wealth run away to Russia, Venezuela and Iran.
I can't believe that someone could not win the following debate:
REPUBLICAN CANDIDATE: "My Democratic opponent, true to form, wants to
raise your taxes. Yes, now he wants to raise your taxes at the gasoline
pump by $1 a gallon. Another tax-and-spend liberal who wants to get into
DEMOCRATIC CANDIDATE: "Yes, my opponent is right. I do favor a gasoline
tax phased in over 12 months. But let's get one thing straight: My
opponent and I are both for a tax. I just prefer that my taxes go to the
U.S. Treasury, and he's ready to see his go to the Russian, Venezuelan,
Saudi and Iranian treasuries. His tax finances people who hate us. Mine
would offset some of our payroll taxes, pay down our deficit, strengthen
our dollar, stimulate energy efficiency and shore up Social Security.
It's called win-win-win-
win-win for America. My opponent's strategy is sit back, let the market
work and watch America lose-lose-lose-lose-lose." If you can't win that
debate, you don't belong in politics.
"Think about it," says Phil Verleger, an energy economist. "We could
have replaced the current payroll tax with a gasoline tax. Middle-class
consumers would have seen increased take-home pay of between six and
nine percent, even though they would have had to pay more at the pump. A
stronger foundation for future economic growth would have been laid by
keeping more oil revenue home, and we might not now be facing a recession."
As a higher gas tax discouraged oil consumption, the Harvard University
economist and former Bush adviser N. Gregory Mankiw has argued: "the
price of oil would fall in world markets. As a result, the price of gas
to [ U.S.] consumers would rise by less than the increase in the tax.
Some of the tax would in effect be paid by Saudi Arabia and Venezuela."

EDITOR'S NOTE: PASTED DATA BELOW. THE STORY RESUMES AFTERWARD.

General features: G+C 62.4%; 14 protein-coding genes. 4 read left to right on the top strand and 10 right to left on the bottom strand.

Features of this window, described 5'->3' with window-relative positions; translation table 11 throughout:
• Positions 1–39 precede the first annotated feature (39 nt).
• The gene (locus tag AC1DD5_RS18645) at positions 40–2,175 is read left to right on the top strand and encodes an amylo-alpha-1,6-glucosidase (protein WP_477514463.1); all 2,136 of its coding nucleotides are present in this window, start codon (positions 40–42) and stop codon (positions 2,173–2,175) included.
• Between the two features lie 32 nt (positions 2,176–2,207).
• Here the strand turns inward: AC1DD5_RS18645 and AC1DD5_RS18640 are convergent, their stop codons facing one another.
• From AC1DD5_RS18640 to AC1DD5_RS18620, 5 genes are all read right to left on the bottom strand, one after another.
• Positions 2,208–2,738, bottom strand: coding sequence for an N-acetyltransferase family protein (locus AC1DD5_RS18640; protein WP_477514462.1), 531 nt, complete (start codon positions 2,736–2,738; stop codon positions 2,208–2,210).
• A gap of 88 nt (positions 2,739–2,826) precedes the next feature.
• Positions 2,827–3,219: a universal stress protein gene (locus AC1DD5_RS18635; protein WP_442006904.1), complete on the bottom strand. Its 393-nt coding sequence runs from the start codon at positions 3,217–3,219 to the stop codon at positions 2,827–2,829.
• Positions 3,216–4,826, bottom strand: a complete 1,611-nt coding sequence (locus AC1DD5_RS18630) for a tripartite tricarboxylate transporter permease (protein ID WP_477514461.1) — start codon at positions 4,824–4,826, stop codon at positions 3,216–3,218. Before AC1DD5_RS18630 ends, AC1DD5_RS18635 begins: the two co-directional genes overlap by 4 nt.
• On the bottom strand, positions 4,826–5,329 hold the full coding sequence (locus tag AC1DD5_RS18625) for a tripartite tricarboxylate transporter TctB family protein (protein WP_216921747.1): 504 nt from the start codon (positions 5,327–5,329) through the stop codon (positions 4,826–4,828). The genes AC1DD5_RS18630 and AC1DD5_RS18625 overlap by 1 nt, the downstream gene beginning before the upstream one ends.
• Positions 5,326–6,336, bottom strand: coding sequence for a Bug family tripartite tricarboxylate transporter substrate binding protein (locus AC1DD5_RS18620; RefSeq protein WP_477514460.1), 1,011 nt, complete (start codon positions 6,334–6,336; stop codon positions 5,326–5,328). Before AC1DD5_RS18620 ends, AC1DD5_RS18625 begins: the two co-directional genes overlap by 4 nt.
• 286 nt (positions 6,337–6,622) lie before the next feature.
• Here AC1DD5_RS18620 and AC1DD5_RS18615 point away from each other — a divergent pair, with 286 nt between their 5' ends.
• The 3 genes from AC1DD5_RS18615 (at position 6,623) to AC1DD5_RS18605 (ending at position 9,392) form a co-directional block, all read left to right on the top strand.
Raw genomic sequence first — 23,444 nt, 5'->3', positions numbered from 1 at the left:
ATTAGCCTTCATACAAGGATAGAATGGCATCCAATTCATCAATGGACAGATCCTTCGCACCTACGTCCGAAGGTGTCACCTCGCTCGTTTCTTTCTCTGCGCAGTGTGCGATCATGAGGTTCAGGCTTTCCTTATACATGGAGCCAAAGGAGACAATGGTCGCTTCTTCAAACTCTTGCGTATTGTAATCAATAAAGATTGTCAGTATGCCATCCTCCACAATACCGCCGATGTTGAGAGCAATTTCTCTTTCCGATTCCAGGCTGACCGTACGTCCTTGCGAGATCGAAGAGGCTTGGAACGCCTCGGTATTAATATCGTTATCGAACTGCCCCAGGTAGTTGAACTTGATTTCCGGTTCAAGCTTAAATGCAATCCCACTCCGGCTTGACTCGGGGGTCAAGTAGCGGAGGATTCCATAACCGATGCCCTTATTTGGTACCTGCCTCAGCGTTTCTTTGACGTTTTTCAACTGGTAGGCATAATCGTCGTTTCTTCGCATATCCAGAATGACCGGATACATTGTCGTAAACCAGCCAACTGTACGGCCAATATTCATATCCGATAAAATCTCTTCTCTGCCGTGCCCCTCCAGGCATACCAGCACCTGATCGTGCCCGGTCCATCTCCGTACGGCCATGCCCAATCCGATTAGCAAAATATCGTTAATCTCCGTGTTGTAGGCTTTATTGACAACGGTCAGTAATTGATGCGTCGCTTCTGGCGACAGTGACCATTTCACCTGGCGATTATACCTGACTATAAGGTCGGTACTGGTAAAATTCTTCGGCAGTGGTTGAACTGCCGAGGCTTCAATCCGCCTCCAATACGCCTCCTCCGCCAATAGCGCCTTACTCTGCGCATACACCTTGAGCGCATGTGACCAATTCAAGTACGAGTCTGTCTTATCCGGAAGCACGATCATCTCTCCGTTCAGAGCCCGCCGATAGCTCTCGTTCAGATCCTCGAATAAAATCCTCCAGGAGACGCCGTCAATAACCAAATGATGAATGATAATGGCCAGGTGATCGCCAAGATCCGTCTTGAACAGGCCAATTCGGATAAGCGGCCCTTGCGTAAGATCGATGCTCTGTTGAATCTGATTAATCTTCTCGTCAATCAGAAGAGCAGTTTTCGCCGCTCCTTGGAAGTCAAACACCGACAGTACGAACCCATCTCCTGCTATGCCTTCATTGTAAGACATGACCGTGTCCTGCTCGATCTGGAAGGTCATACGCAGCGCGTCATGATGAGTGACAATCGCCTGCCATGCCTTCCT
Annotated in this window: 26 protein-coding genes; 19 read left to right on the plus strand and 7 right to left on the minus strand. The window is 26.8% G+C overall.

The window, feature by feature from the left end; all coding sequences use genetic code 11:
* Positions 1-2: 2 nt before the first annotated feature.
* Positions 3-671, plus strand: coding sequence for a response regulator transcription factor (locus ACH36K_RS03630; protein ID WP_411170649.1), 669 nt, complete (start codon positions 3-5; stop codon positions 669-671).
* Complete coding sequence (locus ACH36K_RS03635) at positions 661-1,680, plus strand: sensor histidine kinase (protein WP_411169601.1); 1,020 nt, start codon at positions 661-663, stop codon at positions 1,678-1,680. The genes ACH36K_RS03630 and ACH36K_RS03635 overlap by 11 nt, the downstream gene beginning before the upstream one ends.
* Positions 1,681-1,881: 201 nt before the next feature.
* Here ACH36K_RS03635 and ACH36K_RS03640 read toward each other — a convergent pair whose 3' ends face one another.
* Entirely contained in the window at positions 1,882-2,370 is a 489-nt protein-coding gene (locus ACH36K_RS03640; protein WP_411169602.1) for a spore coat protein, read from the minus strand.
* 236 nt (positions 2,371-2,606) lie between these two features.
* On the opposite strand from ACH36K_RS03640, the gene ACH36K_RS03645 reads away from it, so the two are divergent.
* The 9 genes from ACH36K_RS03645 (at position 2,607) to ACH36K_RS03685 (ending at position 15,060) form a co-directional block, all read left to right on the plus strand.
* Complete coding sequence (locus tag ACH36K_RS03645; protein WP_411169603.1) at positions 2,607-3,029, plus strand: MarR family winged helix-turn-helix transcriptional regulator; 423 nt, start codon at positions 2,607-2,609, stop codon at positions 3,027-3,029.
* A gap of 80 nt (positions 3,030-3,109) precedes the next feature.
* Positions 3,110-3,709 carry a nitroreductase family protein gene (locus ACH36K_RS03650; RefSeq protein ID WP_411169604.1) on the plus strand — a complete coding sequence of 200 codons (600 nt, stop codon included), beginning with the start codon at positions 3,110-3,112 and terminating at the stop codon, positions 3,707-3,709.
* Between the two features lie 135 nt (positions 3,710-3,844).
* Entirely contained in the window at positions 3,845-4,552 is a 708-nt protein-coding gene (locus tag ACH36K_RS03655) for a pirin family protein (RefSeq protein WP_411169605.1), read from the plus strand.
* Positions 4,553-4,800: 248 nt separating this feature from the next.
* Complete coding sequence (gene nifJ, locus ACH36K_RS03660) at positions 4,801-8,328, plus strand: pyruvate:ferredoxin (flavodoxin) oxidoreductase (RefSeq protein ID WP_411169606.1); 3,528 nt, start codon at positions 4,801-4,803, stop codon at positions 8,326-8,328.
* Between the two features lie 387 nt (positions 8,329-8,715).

But U.S. consumers would have known that, with a higher gasoline tax
locked in for good, pump prices would never be going back to the old
days, adds Mr. Verleger, so they would have a much stronger incentive to
switch to more fuel-efficient vehicles and Detroit would have had to
make more hybrids to survive. This would have put Detroit five years
ahead of where it is now. "It's called the America wins program," said
Mr. Verleger, "instead of the petro-states win program."
We simply cannot go on being as dumb as we wanna be. If you hate the war
in Iraq, then you want a gasoline tax so you can argue that we can pull
out of there without remaining dependent on an even more unstable
region. If you want to see us negotiate with Iran, not bomb it, you want
a gasoline tax that will give us some real leverage by helping to reduce
the income of the ayatollahs.
If you're a conservative and you believed that the Iraq war was
necessary to drive reform in the Middle East, but the war has failed to
do that and we need "Plan B" for the same objective, you want a gasoline
tax that will reduce the flow of wealth to petrolist leaders who will
never change if all they have to do is drill well holes rather than
educate and empower their people.
If you want to see America thrive by becoming the most energy productive
economy in the world - a title that now belongs to Japan, which doesn't
have a drop of oil in its soil - you want a gasoline tax, which will
only spur U.S. innovation in energy efficiency.
President Bush squandered a historic opportunity to put America on a
radically different energy course after 9/11. But considering how few
Democrats or Republicans are ready to tell the people the truth on this
issue, maybe we have the president we deserve. I refuse to believe that,
but I'm starting to doubt myself.